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Modern Monetary Policy and Central Bank Governance

Edited by Sylvester Eijffinger, Professor of Economics, Tilburg University, the Netherlands and CEPR and Donato Masciandaro, Professor of Economics, Bocconi University, Milan, Italy, and SUERF
There has been a recent evolution in the relationship between modern monetary policy and central banking, visible in the now merged study of public economic choices made every day and the features of monetary architectures and institutions. Though previously separate focuses, these are now accepted by academic scholars and policymakers to be two critical areas that are intrinsically linked.
Extent: 704 pp
Hardback Price: $375.00 Web: $337.50
Publication Date: 2014
ISBN: 978 1 78347 297 0
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  • Economics and Finance
  • Financial Economics and Regulation
  • Money and Banking
There has been a recent evolution in the relationship between modern monetary policy and central banking, visible in the now merged study of public economic choices made every day and the features of monetary architectures and institutions. Though previously separate focuses, these are now accepted by academic scholars and policymakers to be two critical areas that are intrinsically linked.

Modern Monetary Policy and Central Bank Governance explores this change by bringing together the best research from experts in the field to achieve a comprehensive examination of the subject, innovatively addressing its two critical angles in a single volume.
‘In the aftermath of the crisis, redesigning the institutional framework governing money and finance to foster financial stability has become a priority. This volume brings together key contributions that help elucidate the economic and political complexity that must be addressed to improve the governance of central banks and their contribution to economic and financial stability.’
– Athanasios Orphanides, Professor of the Practice of Global Economics and Management, MIT Sloan School of Management
25 articles, dating from 1981 to 2008
Contributors include: T.J. Sargent, R. Barro, K.S. Rogoff, B. Bernanke, M. Woodford, J.B. Taylor, G. Tabellini, L.E.O. Svensson, A.Cukierman, C. Goodhart
Contents
Acknowledgements
Introduction Sylvester Eijffinger and Donato Masciandaro

PART I MONETARY POLICY: HOW TO GOVERN MONEY AND INTEREST RATES

A New Classical View: Rational Expectations, Monetary Policy and Central Bankers

1. Thomas J. Sargent and Neil Wallace (1981), ‘Some Unpleasant Monetarist Arithmetic’
2. Robert J. Barro and David B. Gordon (1983), ‘Rules, Discretion and Reputation in a Model of Monetary Policy’
3. Kenneth Rogoff (1985), ‘The Optimal Degree of Commitment to an Intermediate Monetary Target’
4. Susanne Lohmann (1992), ‘Optimal Commitment in Monetary Policy: Credibility Versus Flexibility’
5. Sylvester C.W. Eijffinger and Marco Hoeberichts (1998), ‘The Trade Off Between Central Bank Independence and Conservativeness’

B New Keynesian View: Market Imperfections, Monetary Policy and Real Effects

6. Ben S. Bernanke and Mark Gertler (1995), ‘Inside the Black Box: The Credit Channel of Monetary Policy Transmission’
7. Richard Clarida, Jordi Galí and Mark Gertler (1999), ‘The Science of Monetary Policy: A New Keynesian Perspective’
8. Michael Woodford (2003), ‘Optimal Interest-Rate Smoothing

C Merging the Views: Monetary Policy and the Engineering of Rules and Institutions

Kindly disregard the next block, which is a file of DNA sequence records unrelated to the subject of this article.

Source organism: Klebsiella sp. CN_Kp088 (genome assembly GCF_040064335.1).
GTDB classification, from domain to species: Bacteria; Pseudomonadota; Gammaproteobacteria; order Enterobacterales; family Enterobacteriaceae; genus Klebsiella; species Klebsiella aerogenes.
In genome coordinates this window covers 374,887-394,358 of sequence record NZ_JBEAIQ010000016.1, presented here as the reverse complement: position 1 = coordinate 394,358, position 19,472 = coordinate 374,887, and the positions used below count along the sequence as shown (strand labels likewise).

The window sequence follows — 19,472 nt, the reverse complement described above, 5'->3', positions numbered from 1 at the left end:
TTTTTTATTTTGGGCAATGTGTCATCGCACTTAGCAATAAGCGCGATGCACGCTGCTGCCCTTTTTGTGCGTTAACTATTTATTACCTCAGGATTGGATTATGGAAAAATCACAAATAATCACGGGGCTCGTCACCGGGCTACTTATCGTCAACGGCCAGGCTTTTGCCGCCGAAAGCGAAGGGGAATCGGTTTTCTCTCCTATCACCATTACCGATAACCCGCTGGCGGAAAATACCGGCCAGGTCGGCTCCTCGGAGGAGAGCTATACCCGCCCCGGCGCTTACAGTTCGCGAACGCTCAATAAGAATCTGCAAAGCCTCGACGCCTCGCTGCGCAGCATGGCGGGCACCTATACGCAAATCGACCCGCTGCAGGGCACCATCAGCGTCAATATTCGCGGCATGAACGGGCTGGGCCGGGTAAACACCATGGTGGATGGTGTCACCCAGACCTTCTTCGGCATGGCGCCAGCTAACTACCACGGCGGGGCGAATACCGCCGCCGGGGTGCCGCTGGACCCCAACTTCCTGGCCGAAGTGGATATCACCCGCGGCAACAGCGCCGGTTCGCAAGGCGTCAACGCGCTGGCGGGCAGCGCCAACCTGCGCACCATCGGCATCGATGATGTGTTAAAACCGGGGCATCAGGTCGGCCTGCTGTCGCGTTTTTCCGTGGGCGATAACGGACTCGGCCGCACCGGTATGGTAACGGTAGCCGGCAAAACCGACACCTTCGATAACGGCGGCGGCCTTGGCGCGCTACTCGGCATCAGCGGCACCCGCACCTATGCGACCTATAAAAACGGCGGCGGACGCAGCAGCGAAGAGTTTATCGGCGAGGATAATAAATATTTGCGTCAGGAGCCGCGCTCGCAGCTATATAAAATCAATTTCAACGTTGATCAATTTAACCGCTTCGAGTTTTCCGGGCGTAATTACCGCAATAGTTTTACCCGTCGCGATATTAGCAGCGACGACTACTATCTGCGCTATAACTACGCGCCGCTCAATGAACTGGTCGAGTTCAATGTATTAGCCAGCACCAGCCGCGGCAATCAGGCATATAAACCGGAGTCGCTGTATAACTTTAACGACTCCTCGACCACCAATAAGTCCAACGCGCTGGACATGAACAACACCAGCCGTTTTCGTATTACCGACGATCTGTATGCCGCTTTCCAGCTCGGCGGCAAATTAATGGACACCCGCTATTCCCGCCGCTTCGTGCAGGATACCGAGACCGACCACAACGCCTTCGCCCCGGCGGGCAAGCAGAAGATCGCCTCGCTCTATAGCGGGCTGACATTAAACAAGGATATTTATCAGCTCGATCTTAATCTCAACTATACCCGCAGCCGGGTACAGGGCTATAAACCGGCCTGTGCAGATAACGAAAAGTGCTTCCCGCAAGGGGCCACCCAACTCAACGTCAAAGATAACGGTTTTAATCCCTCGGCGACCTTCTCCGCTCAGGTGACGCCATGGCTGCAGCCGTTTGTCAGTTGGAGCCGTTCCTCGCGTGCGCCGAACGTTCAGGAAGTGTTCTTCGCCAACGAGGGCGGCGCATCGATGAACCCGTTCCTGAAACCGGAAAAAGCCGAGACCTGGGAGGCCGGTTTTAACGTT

9. John B. Taylor (1993), ‘Discretion Versus Policy Rules in Practice’
10. Dale W. Henderson and Warwick J. McKibbin (1993), ‘A Comparison of Some Basic Monetary Policy Regimes for Open Economies: Implications of Different Degrees of Instrument Adjustment and Wage Persistence’
11. Torsten Persson and Guido Tabellini (1993), ‘Designing Institutions for Monetary Stability’
12. Carl E. Walsh (1995), ‘Optimal Contracts for Central Bankers’
13. Lars E.O. Svensson (1997), ‘Optimal Inflation Targets, “Conservative” Central Banks, and Linear Inflation Contracts’

PART II CENTRAL BANKING: HOW TO DESIGN THE MONETARY
ARCHITECTURES

A Central Bank Independence

14. Vittorio Grilli, Donato Masciandaro and Guido Tabellini (1991), ‘Political and Monetary Institutions and Public Financial Policies in the Industrial Countries’
15. Alex Cukierman, Steven B. Webb and Bilin Neyapti (1992), ‘Measuring the Independence of Central Banks and Its Effect on Policy Outcomes’
16. Alberto Alesina and Lawrence H. Summers (1993), ‘Central Bank Independence and Macroeconomic Performance: Some Comparative Evidence’
17. Bennett T. McCallum (1995), ‘Two Fallacies Concerning Central-Bank Independence’
18. Adam S. Posen (1995), ‘Declarations Are Not Enough: Financial Sector Sources of Central Bank Independence’
19. Charles Goodhart and Dirk Schoenmaker (1995), ‘Should the Functions of Monetary Policy and Banking Supervision be Separated?’


B Central Bank Accountability and Transparency

20. Clive Briault, Andrew Haldane and Mervyn King (1996), ‘Central Bank Independence and Accountability: Theory and Evidence’
21. Otmar Issing (2005), ‘Communication, Transparency, Accountability: Monetary Policy in the Twenty-First Century’
22. Sylvester C.W. Eijffinger and Petra M. Geraats (2006), ‘How Transparent are Central Banks?’

C Central Bank Communication

23. Alex Cukierman and Allan H. Meltzer (1986), ‘A Theory of Ambiguity, Credibility and Inflation under Discretion and Asymmetric Information’
24. Marvin Goodfriend (1986), ‘Monetary Mystique: Secrecy and Central Banking’
25. Alan S. Blinder, Michael Ehrmann, Marcel Fratzscher, Jakob de Haan and David-Jan Jansen (2008), ‘Central Bank Communication and Monetary Policy: A Survey of Theory and Evidence’